According to the Global Organization for Stress, a notable proportion of working adults in major global economies experience stress. When we are in a state of anxiety, our emotional sensitivity becomes heightened, causing us to perceive supportive or positive emotions as negative ones, such as anger or fear. This, in turn, amplifies our anxiety, leading to a cycle of increasing distress.
Despite the challenges posed by anxiety, it is important to maintain a positive outlook. The anxiety loop can be broken by implementing strategies that are backed by scientific research to address and alleviate anxious feelings. By gaining a deeper understanding of anxiety and its underlying mechanisms, we can explore effective and science-backed tips and techniques that have been proven to be helpful in managing and reducing anxiety.
How does anxiety happen?
When you experience internal stress and anxiety, it indicates that your body is producing cortisol, adrenaline, and norepinephrine at higher levels. These hormones can further exacerbate the cycle of anxiety. Cortisol, known as the “stress hormone,” serves as a short-term survival mechanism. It typically takes a few minutes for stress to take effect. However, excessive cortisol production can lead to chronic illness. Adrenaline, also known as the “fight or flight” hormone, causes sweaty palms and a racing heart during stressful situations, providing a burst of energy in case you need to escape or defend yourself. Norepinephrine, similar to adrenaline, keeps you awake, alert, and focused.
Regardless of whether stress stems from external factors, genetic predispositions, traumatic events, or psychological factors, these hormones are always involved when anxiety or stress is felt. Interestingly, the way we perceive and think about stress and anxiety can actually influence our behavior.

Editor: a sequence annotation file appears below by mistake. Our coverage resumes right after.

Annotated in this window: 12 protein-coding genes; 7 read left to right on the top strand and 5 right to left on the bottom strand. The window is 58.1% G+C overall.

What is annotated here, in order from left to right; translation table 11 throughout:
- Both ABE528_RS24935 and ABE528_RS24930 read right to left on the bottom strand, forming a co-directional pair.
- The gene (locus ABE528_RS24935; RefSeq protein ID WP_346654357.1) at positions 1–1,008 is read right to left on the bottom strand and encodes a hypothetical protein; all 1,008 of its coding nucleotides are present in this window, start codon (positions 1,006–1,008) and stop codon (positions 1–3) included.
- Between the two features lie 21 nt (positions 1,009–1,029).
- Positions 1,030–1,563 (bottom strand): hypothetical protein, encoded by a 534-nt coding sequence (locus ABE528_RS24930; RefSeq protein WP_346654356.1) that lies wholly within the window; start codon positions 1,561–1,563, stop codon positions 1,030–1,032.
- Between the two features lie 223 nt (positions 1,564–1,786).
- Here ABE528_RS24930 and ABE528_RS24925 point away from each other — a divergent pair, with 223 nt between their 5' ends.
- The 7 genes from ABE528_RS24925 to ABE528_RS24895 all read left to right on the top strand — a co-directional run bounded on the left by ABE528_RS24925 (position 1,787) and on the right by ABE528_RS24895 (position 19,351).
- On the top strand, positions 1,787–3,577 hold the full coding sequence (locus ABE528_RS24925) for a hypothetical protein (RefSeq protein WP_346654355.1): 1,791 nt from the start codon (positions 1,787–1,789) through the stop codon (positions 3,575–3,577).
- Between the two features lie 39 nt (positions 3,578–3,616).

5 Coping Techniques for Anxiety and Stress
When experiencing stress and anxiety, it is common to feel vulnerable or insignificant. However, maintaining a positive mindset and recognizing your self-worth is crucial.
Taking a moment to step back from a stressful situation and recharge can enable you to adopt a healthier and more beneficial mindset. This shift in perspective promotes increased productivity, creativity, and motivation to persevere.
To alleviate stress and induce relaxation, here are 10 helpful tips on managing anxiety:
Learn the 5-4-3-2-1 technique.
The 5-4-3-2-1 Technique can be a valuable tool to help you unwind and relax in the present moment. It can be used anywhere, anytime, and here’s how:
- Take a moment to identify five objects in your surroundings that you can see.
- Notice four things you can feel, such as the texture of a surface or the sensation of your breath.
- Pay attention to three things you can hear, whether it’s the sound of birds chirping or distant traffic.
- Identify two things you can smell, whether it’s the aroma of coffee or the scent of flowers.
- Finally, focus on one thing you like about yourself, recognizing and appreciating your positive qualities.
When experiencing anxiety, it is often challenging to stay grounded in the present moment. Anxiety tends to pull our attention towards the past or future. However, this exercise serves as a way to bring your focus back to the present. By engaging your senses and acknowledging positive aspects of yourself, the 5-4-3-2-1 Technique can help you cultivate mindfulness and alleviate anxiety.
Talk in the third person.
Have you noticed that you are kinder and more forgiving towards your friends than yourself? A unique solution for anxiety is to talk to yourself in the third person. Researchers have found that using third person self-talk creates a “psychological distance” between us and perceived threats. Engaging in third person self-talk allows you to gain a more objective perspective on situations, preventing you from being overwhelmed by stress and anxiety. It also enables you to extend the same kindness and support you would offer to a close friend.